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skfinkel's avatar

Did doctors really not know or even suspect that CT scans would cause cancer until now?

Asked by skfinkel (12872 points ) December 16th, 2009

The studies showing dangers of such “wonder technologies” always seem to come chugging up years after the doctors have been urging them on their patients. They are now predicting thousands more cancer cases for otherwise healthy patients. Where is the “do no harm” credo? http://www.nytimes.com/reuters/2009/12/14/health/news-cancer-radiation.html?scp=2&sq=ct%20scans&st=cse

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13 Answers

JLeslie's avatar

That would be totally embarrasing. How can someone not know that multiple xrays and radiation exposure can lead to some cancers? Isn’t it obvious? I saw in the full abstract about the study that prompted the recent breast cancer screening debate that they did consider negative affects of mammography, but did not have any data, only sighting that people with conditions that require regular chest x-rays like TB, do have more incidents of breast cancer. Duh. I only get dental xrays every 2–3 years, although I will be willing to step that up as I get older, and I wil not be getting mammography every year from the age of 40 on.

FireMadeFlesh's avatar

We have known for as long as CT scanners have existed that they require a far higher dose of radiation than plain film x-rays, but if prescribed based on good clinical judgement then the risks posed by the scan are outweighed by the risks of not having the scan when it is required.

The researchers cited in the article are irresponsible, as it is impossible to cite a single source of cancer except in extreme circumstances such as Chernobyl. For example, lung cancer occurs for many different reasons. You cannot assume a smoker with lung cancer would not have cancer without the cigarettes, only that it would be far more likely. CT scans do not directly cause cancer, they only increase the probability.

New technologies in low-dose scanning are improving these risks, but all new developments take time to implement. The article you cite says 15,000 excess deaths per year, but when you consider the number of lives that are saved by scans the problem is not nearly so bad. I would support any move to better equip doctors to make clinical judgements and not rely on imaging so heavily, but at the same time undue panic does not achieve any good.

This is quite a good source on the issue. Note that “conventional” CT does not exist any more, and only helical is used. Also note that there is only a 0.03% increase in the incidence of fatal cancer across a population.

skfinkel's avatar

@FireMadeFlesh : If cancers of the breast or lung are so much higher in the face of having had a CT scan (even if not the sole “cause”), should not this risk be mentioned to patients? Then, at least, there will be a choice. There have been so many mistakes made with x-rays: on women ready to deliver whose babies got cancer twenty years later, to mammograms, and now the news about CT scans. In all cases, the doctors imply that these tests “must” be done and it is only years later that it is “discovered” that the diagnostic test probably killed more people than the test saved.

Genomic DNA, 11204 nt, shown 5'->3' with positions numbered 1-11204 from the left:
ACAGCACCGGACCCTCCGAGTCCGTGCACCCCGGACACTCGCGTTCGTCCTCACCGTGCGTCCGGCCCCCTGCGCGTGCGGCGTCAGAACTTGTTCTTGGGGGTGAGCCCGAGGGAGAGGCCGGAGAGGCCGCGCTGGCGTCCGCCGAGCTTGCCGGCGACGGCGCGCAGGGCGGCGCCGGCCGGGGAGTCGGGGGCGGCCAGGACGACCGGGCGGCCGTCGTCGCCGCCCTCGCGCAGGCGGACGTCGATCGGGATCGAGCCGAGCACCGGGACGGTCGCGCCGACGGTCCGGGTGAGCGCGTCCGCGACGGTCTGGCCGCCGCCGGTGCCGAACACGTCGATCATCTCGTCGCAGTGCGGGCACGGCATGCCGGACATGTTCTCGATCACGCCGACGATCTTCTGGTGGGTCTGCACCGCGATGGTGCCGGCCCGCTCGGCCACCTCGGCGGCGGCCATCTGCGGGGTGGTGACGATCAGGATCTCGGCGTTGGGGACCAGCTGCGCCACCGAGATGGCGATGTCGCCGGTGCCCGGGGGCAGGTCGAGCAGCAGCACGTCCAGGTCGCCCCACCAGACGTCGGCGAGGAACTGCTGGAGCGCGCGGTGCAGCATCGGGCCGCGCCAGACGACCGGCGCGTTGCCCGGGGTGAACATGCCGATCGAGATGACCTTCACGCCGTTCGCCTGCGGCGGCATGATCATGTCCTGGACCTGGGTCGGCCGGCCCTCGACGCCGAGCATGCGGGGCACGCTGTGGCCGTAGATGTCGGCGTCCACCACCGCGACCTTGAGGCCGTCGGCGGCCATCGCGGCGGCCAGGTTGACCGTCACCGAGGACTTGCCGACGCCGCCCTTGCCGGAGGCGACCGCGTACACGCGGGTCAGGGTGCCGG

JLeslie's avatar

@FireMadeFlesh Regarding lung cancer, they can tell by the cell if it is caused by smoking or something else.

FireMadeFlesh's avatar

@skfinkel I am quite sure that in my country at least patients are warned. They are certainly warned of the possible side effects of contrast media, so I cannot imagine why they would not be warned about the risks of a CT scan. There are very strict legal restrictions around medical radiography. Every patient must give informed consent, which may be verbal, to express their desire to have the test.

This is an issue I take seriously, as many doctors are inclined to order CT scans when a plain x-ray would be sufficient because they are frightened of the implications of an incorrect diagnosis. Radiologists have been taken to court for missing information, so CT scans are often performed when they are not required because the information provided is far greater. The practice I have been working in for the last six weeks had poor dose awareness in my opinion, as they would often perform a plain x-ray and a CT scan of the same area. One or the other should be done, but both is useless excess.

I don’t think there is any reason for the public to be alarmed, although being informed is never a bad thing. There is good reason for the medical community and the legal system to be alarmed though, because dose regulation is largely dependent on which doctor prescribes the scan, and how studious the technologist is. Legally, if less cases were presented to the courts, doctors would be far less likely to prescribe unnecessary scans.

The fact is that the danger is negligible. A CT scan of the chest gives less dose than an aeroplane flight from Sydney to London, yet people do that every day when the only motivation is a holiday or a business trip. A routine chest CT scan gives an effective dose of 7mSv (2000, US), while a routine plain x-ray chest gives an effective dose of 0.11mSv (1988, US). The average annual dose from natural sources is 3mSv, so a chest CT scan is equivalent to about 2 years of life – considering the number of carcinogens people are regularly exposed to, this is negligible. Medical x-rays only account for 11% of the population dose in a year.

I apologise for the length of my response. Basically patients should be informed and make their own decisions, but CT scans save thousands more lives than the number that are put at risk. GPs should also be given courses in radiobiology so they are not so liberal in prescribing x-rays of any sort.

As for mammograms, from 1975 to 2000 the dose dropped by a factor of 7, while the image quality almost doubled. Here in Australia, screening for breast cancer uses ultrasound until the patient reaches a less radiosensitive age (I think around 40 years).

skfinkel's avatar

@FireMadeFlesh thank you for your intelligent and informative response. Every time an x-ray is given, or in this case a CT scan, they always tell you it is negligible and won’t harm you. Yet, what if a person flies every week across the country, has a couple CT scans a year, an x-ray or two—these things are cumulative. Who is watching, keeping track? Does anyone ever ask? I didn’t read the study about CT scans in the journal itself, but the article said that the scans would account for 29K more cases of cancer and 15K more deaths. Frankly, I suspect that the lives saved would not be at that level—but that information should be accessible. I would be surprised if it is even a wash. Even if the CT scan catches cancer, how many of those with cancer will survive?